When David Nevins called Sacha Baron Cohen “the premier provocateur of our time” in announcing the new Who Is America? series, the Showtime boss was certainly honest to a fault. Full of mild shock, zero awe and a lot of recycled scenarios, the flabby, seven-episode dupe-the-dimwits endeavor from the once blighting satirist certainly provokes a great inducement to change the cable channel.
Or to paraphrase a true great provocateur, Johnny Rotten: Boring, Sasha, boring
Debuting tonight on streaming, online, and On Demand – and on Showtime proper tomorrow at 7 PM PT – the spoof series starts off with a quickly irritated Sen. Bernie Sanders being mildly grilled by a prosthetically enhanced Cohen, who is not that well-disguised as motorized scooter-bound, Alex Jones wannabe Billy Wayne Ruddick Jr. of Truthbrary.org.
Sacha Baron Cohen's Showtime Series Character Rebuts Sarah Palin
Though Ali G was genius and Borat was brilliant, the subsequent offerings leading to Who Is America? intimate that the decline and fall of the comedy of Sasha Baron Cohen is almost complete with this pointless and tub-thumping exercise in ritual humiliation.
About as “dangerous” and “cold-blooded,” to quote WiA’s promos, as a multi-colored inflatable pool unicorn, this series is murky on who is being more humiliated, Cohen or his patsies. It is, however, definitive on giving 2016 flick The Brothers Grimsby a worthy rival for the stupidest thing Cohen has ever conceived.
Look, from about 2000 to 2006, I thought Cohen was one of the shrewdest and most side-splitting people on the planet. He entangled the privileged and the powerful in their own ignorance, time and time again, first as the simple-minded, Staines-representing hip hop fanatic on Da Ali G Show, then as a clueless Kazakh TV host. Yet mining the same material and approach over and over between roles in the likes of Martin Scorsese’s Hugo and the Alice In Wonderland sequel seriously watered down the whiskey, so to speak.
Now, with the exception of a vey well placed Cardi B reference and a few other moments in WiA, there just isn’t much of the good stuff left.
From Sarah Palin to Ted Koppel to failed Alabama Senate candidate Roy Moore and more, a number of potential Who Is America? targets have been spewed out in recent days. Some of those Cohen tried to pillory have clearly never met a camera or a free flight that they didn’t like, particularly Palin, the 2008 GOP Vice-Presidential hopeful and sometimes-unscripted TV host. That’s not to mention the short-term renewal of their expired 15-minutes of fame that a little feigned outrage can stir up.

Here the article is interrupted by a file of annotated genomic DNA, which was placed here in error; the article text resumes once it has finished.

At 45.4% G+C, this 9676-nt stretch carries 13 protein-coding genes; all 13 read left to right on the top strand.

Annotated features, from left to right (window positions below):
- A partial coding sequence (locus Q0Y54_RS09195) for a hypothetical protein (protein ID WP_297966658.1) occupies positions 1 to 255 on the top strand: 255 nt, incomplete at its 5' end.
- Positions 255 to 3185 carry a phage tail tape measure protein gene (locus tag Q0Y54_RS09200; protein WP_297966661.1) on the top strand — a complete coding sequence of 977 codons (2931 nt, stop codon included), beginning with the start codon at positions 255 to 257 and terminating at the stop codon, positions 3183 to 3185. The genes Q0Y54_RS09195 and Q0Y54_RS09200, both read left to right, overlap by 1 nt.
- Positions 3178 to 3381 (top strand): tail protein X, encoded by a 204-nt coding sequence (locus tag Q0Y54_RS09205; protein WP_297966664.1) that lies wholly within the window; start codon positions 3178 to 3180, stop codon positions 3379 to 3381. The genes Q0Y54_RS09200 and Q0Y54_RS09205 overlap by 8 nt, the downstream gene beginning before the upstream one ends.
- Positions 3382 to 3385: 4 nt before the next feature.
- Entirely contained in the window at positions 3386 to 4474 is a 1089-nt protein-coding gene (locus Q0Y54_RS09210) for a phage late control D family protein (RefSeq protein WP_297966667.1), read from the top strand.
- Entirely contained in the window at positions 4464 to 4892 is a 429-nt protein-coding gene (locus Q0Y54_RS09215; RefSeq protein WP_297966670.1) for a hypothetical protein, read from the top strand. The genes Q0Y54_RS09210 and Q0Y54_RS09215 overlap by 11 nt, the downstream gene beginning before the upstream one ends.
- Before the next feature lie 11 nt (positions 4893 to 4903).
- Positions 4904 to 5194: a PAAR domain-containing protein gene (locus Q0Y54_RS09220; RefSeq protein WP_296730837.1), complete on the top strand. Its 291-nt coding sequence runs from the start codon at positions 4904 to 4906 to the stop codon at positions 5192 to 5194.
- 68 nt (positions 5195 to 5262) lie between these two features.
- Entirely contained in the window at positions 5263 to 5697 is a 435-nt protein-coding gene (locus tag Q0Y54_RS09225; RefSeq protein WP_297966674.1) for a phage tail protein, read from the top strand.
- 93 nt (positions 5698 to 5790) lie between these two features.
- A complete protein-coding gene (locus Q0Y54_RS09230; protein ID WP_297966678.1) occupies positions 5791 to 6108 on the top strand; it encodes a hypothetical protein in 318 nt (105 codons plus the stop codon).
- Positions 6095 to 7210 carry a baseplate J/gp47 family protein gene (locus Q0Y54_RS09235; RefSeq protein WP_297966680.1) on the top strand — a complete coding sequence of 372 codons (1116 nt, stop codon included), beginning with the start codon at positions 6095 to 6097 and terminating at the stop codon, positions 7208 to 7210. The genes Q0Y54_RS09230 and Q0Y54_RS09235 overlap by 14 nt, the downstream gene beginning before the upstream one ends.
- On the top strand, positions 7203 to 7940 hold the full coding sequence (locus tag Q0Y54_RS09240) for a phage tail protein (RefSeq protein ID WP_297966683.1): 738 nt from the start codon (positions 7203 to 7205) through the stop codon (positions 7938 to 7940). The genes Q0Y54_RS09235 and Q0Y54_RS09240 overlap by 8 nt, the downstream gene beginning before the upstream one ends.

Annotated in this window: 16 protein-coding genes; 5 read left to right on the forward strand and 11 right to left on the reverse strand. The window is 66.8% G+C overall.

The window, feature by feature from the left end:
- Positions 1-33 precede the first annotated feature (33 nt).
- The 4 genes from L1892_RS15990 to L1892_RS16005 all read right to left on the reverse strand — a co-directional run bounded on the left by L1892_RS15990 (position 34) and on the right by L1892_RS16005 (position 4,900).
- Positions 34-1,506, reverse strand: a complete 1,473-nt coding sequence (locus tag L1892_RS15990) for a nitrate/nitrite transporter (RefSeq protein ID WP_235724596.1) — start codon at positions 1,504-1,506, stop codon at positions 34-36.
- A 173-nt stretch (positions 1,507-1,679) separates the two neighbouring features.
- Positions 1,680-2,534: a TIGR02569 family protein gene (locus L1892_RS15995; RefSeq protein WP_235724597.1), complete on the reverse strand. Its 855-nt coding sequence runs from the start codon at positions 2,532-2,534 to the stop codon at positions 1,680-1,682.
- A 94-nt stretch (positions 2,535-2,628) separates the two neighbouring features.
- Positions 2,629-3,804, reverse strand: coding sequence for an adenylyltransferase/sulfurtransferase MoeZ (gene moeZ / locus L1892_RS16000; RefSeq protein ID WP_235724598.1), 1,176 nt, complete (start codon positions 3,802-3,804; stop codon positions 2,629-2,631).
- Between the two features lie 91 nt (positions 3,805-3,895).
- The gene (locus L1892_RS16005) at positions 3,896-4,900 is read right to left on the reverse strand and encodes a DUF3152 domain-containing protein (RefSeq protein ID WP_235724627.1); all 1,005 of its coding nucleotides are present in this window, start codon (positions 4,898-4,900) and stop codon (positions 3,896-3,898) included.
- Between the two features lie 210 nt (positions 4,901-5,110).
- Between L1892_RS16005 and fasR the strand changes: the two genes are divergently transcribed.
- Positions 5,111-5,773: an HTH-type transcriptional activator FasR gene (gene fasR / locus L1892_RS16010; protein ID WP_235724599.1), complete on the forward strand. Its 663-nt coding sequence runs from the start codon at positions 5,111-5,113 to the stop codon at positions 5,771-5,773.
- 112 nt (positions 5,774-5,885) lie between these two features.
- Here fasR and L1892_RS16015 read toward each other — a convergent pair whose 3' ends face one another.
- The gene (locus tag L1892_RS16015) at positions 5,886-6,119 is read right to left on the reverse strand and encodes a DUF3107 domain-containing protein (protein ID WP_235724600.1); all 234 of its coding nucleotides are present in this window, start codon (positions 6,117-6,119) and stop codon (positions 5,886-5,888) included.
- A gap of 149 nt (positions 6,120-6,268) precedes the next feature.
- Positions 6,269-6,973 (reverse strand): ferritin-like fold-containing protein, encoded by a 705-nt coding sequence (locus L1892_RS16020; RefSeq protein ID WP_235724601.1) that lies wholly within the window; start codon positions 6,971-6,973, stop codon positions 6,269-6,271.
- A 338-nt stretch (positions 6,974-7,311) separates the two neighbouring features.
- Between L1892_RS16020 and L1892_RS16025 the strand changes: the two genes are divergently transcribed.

Others, like former Veep Dick Cheney, who appears in promos for the show signing his John Hancock to a waterboarding kit that Cohen’s torture and gun-loving self-professing ex-Mossad member persona hands him, seem to have stubbornly strolled into the show’s excruciating leg-hold trap.
However, for the most part, Cohen targets an easily pummeled straw dogs selection of well-heeled, Donald Trump- supporting and drink-sipping South Carolinians, gun rights activists like the well-named Larry Pratt, and pliable SoCal art gallery owners. There’s also the expected washed-up politicians, talking heads, and reality show contestants with defecation gags galore, a “Kinder-Guardians” gun-arming child program, sex with a porpoise and a flag menstruation anecdote, the latter which the Clinton Foundation are falsely said to be supporting financially.
Added together, all this finds former clown student Cohen and the numerous characters he’s created for Who Is America? slithering further and further down the cultural drainpipe. It might be shielded under the tattered guise of exploring the American divide, and it might therefore appeal to some as funny. Also, accepting that there is at least one mark born every minute, as con-men say, it might entice others as a necessary shiv to whomever they don’t like on the political spectrum.
The fact is, Cohen shares with President Trump the ability to sucker Sarah Palin, and, like the former Celebrity Apprentice host, is all about playing entirely to his base. Which means the shtick of Who Is America? is simply to watch stuffed shirts fall over on the banana peels placed in their self-satisfied way, again and again. Nothing more, and often less.
Funny once? Totally. Funny over and over and over? Maybe, if the executions are worthy and the subjects slippery enough, as was often the case during Cohen’s Ali G and Borat era.
However, funny in 2018? When trolled by the Cohen-played characters of a right-wing conspiracy theorist, Mossad officer, a self-loathing, gender-bending, NPR-listening snowflake? Or what about a British convict just out of the joint wanting to share his bodily fluids-created art and apparent impersonation of Tom Hardy as Bronson from the 2008 pic, plus an oil-slick slimy West Coast Euro-millionaire celeb photographer with charitable desires?
No, that’s not funny or shrewd. That’s just a short play at the track, as con-men used to say. And, once you get past the sleight-of-hand and the hype, there’s not much there in Who Is America?, new or otherwise, that isn’t a con job.
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